Waste of Time or a Valuable Ace up Your Sleeve
Picture this. You’re a busy homeowner with an offer in hand. The closing on your old home is scheduled just a week away. Your new home, a few streets, cities or states, away can’t close until your old home does due to your lender and that pesky underwriter. Moving boxes are all packed, the trucks are reserved and your mail forward dates are already set. All that’s left is to sign on the dotted line at the closing. But then the buyer for your home backs out and the entire deal comes to a screaming halt. That is, unless you had a back-up offer in hand.
The above scenario may sound like something out of a horror novel, but it’s exactly what happened to a Tennessee couple featured recently in an article in the USA Today off-shoot, The Tennessean. While it seemed like instant disaster was about to strike, the realtor in the case of the TN couple had the presence of mind, and probably some good old fashioned experience, to take a back-up offer on the home. So now we know that back-up offers can resuscitate an otherwise failed real estate sale. So what is this magical device and why do you as a seller, or buyer, need to care?
What are Back-Up Offers
According to the official publication of the National Association of Realtors, a back-up offer is defined as “an offer that is accepted contingent on the fall through or voiding of an accepted first offer on a property.” While that definition is all fine and dandy, it doesn’t quite explain the entire picture in terms the average buyer on the street can understand. But don’t worry, we will.
As the seller of a property, when you have multiple bids or interested parties, you often have to make a judgement call on which to select. Generally, it will be the highest priced bid. But what happens when, as in our TN scenario, the deal falls through because the buyer couldn’t obtain financing, the house didn’t appraise or the buyer simply got cold feet?
If at the outset of the process you accepted one of the bidders as your buyer, but let your second best choice know that you would hold their offer as the back-up in case buyer one fell through, then you would have a back-up offer in hand. The sale of the home could then continue with only a slight delay, with the new buyers already lined up. If you didn’t start out with multiple bids, you could also instruct your realtor to note in the listing details for the home that back-up offers are being accepted.
Back-Up Offers Are Great for Buyers Too
Sellers aren’t the only ones that can benefit from having a back-up offer handy. The back-up buyer certainly has one glaring advantage: they get the house they wanted if the original sale falls through. And fall through it may. There are numerous reasons the initial buyer may not be able to make it all the way to the finish line on purchasing a home. But if you have a back-up offer on the property, their loss is your gain.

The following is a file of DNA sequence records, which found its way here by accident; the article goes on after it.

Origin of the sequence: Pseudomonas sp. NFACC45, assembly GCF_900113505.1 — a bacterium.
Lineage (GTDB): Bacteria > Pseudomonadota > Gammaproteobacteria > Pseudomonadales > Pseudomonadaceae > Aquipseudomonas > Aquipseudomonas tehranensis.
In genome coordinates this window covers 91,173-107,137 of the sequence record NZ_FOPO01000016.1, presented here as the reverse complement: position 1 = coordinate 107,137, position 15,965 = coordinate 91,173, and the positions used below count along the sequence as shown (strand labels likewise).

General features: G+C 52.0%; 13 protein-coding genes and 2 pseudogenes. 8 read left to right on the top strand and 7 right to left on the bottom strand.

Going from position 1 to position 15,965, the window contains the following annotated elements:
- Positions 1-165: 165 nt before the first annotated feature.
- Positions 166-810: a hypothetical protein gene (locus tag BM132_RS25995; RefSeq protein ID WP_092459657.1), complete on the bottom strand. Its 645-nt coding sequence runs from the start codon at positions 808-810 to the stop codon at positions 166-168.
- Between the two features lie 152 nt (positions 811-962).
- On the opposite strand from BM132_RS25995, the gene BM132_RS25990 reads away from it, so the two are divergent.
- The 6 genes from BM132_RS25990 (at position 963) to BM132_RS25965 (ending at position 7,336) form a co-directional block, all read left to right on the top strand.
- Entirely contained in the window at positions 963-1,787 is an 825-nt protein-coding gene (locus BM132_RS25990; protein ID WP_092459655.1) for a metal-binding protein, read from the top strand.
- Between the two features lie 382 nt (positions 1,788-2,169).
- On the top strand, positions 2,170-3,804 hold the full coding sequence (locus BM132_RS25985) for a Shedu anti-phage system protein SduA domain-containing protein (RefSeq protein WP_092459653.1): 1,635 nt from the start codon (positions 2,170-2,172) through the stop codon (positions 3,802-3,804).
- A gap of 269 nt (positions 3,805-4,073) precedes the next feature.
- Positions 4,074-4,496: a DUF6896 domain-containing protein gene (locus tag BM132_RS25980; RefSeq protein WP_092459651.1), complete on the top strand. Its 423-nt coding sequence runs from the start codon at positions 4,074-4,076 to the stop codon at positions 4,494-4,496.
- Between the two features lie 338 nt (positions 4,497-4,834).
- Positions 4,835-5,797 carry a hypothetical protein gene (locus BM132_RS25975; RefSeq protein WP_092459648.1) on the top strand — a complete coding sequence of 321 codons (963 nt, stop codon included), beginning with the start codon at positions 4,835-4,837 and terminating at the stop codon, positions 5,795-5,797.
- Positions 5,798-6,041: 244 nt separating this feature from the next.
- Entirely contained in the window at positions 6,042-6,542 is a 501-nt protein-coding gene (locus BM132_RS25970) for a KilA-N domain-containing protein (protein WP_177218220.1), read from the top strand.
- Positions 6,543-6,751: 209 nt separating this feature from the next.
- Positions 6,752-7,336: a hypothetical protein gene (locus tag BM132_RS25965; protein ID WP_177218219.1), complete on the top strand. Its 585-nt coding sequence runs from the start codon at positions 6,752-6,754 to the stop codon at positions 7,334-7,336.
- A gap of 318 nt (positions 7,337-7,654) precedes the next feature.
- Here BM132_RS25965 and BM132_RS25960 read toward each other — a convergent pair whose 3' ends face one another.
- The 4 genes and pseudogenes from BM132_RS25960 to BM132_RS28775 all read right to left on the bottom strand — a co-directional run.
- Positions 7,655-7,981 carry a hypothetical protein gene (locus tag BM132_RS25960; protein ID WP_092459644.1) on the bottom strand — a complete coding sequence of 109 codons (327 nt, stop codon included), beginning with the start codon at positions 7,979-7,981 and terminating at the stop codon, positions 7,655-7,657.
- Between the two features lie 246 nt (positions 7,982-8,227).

The Downsides to Having a Back-Up Offer
Now I know what you’re thinking. “Wait, they just told me having a back-up offer on a home I want to buy is a good thing. How can getting the home we really wanted have any downside.” Like all great opportunities, there is some risk and a few negative implications to holding an accepted back-up offer on the house of your dreams.
First, a back-up offer is a legally binding contract. If the initial buyer falls through, you will now be on the hook to purchase the home, or risk losing your earnest money if you decide to withdraw. Yes, we said losing your earnest money because, like a traditional offer, you will be submitting a portion of the down payment with your back-up offer to be held in escrow until the first buyer closes or your back-up becomes an offer in the case the first sale falls through. Also, in the event that your back-up does become the active offer, it will be accepted as written. This means there is no renegotiation, adjustment of price or other alterations after the fact.
The Nitty Gritty
When it comes right down to it, everyone likes having options. “When one door closes, another opens” wouldn’t be printed on all the truck stop kitsch if there wasn’t some serious truth to the statement. A back-up offer can benefit a seller by making sure there is an alternative plan in place in case the sale falls through with the initial bidder. For the buyer, in a hot real estate market, or when you’ve found the home of your dreams, you can still potentially get into a home, even though yours wasn’t the initial accepted offer. If you’re debating making a back-up offer on a home, or want to know more about whether you should accept them in your contemplated sale, consider speaking with a qualified real estate agent in your area. The back-up offer process can be just as complicated as the traditional offer to buy a house, and it will pay to have someone in the know on your side.